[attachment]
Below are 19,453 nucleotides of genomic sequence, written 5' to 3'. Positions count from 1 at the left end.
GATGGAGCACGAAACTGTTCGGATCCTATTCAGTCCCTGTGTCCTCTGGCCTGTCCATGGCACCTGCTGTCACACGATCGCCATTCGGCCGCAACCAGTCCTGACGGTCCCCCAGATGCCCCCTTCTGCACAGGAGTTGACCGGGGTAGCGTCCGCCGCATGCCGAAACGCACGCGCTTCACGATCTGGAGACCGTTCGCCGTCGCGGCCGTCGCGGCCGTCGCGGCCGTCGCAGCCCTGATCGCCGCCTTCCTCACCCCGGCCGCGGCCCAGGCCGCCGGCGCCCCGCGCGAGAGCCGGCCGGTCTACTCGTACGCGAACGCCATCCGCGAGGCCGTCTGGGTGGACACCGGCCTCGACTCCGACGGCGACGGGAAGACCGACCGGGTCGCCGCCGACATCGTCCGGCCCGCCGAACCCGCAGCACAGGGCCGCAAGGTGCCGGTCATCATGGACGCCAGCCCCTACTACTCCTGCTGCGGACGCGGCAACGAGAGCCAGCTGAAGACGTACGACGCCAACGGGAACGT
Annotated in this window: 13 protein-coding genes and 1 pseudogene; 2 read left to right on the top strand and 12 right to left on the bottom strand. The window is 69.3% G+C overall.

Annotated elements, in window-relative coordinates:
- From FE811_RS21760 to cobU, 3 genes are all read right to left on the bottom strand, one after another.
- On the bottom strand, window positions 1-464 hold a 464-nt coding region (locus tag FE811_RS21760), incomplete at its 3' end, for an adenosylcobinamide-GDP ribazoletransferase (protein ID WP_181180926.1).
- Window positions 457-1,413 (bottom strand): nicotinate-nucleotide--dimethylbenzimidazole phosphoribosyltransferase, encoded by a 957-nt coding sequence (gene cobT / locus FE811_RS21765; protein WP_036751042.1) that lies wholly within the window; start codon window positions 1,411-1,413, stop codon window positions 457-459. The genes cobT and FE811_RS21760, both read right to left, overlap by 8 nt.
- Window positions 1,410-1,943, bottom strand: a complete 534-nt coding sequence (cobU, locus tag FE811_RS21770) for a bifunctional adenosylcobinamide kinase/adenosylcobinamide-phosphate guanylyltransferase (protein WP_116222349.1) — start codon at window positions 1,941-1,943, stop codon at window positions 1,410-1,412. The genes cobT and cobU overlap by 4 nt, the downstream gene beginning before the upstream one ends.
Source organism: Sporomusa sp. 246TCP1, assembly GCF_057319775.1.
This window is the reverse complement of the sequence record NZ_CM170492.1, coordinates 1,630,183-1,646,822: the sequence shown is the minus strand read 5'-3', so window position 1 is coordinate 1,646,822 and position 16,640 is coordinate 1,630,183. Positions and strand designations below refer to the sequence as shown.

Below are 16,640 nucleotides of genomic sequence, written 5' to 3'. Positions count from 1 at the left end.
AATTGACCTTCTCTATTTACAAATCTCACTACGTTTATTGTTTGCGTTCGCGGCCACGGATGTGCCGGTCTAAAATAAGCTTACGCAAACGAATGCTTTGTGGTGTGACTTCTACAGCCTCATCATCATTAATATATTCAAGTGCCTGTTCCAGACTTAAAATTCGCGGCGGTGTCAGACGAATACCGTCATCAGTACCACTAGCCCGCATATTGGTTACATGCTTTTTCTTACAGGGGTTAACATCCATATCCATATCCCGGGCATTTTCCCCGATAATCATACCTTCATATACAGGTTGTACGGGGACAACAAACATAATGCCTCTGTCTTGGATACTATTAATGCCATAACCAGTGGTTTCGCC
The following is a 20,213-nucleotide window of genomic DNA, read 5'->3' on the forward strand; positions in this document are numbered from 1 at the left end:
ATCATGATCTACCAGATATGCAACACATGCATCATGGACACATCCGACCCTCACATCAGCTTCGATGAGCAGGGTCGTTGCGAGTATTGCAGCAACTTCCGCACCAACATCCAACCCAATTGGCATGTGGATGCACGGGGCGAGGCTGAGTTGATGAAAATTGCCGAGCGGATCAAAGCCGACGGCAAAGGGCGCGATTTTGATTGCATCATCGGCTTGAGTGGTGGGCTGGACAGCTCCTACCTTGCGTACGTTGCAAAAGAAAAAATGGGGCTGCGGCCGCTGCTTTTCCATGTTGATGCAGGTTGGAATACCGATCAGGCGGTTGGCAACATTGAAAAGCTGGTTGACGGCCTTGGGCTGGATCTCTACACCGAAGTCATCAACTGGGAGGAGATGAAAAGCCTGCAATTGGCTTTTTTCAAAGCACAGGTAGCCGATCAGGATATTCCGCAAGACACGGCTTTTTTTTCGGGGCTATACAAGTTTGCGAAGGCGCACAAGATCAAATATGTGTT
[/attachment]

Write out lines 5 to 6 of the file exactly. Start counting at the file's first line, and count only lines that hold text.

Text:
- From FE811_RS21760 to cobU, 3 genes are all read right to left on the bottom strand, one after another.
- On the bottom strand, window positions 1-464 hold a 464-nt coding region (locus tag FE811_RS21760), incomplete at its 3' end, for an adenosylcobinamide-GDP ribazoletransferase (protein ID WP_181180926.1).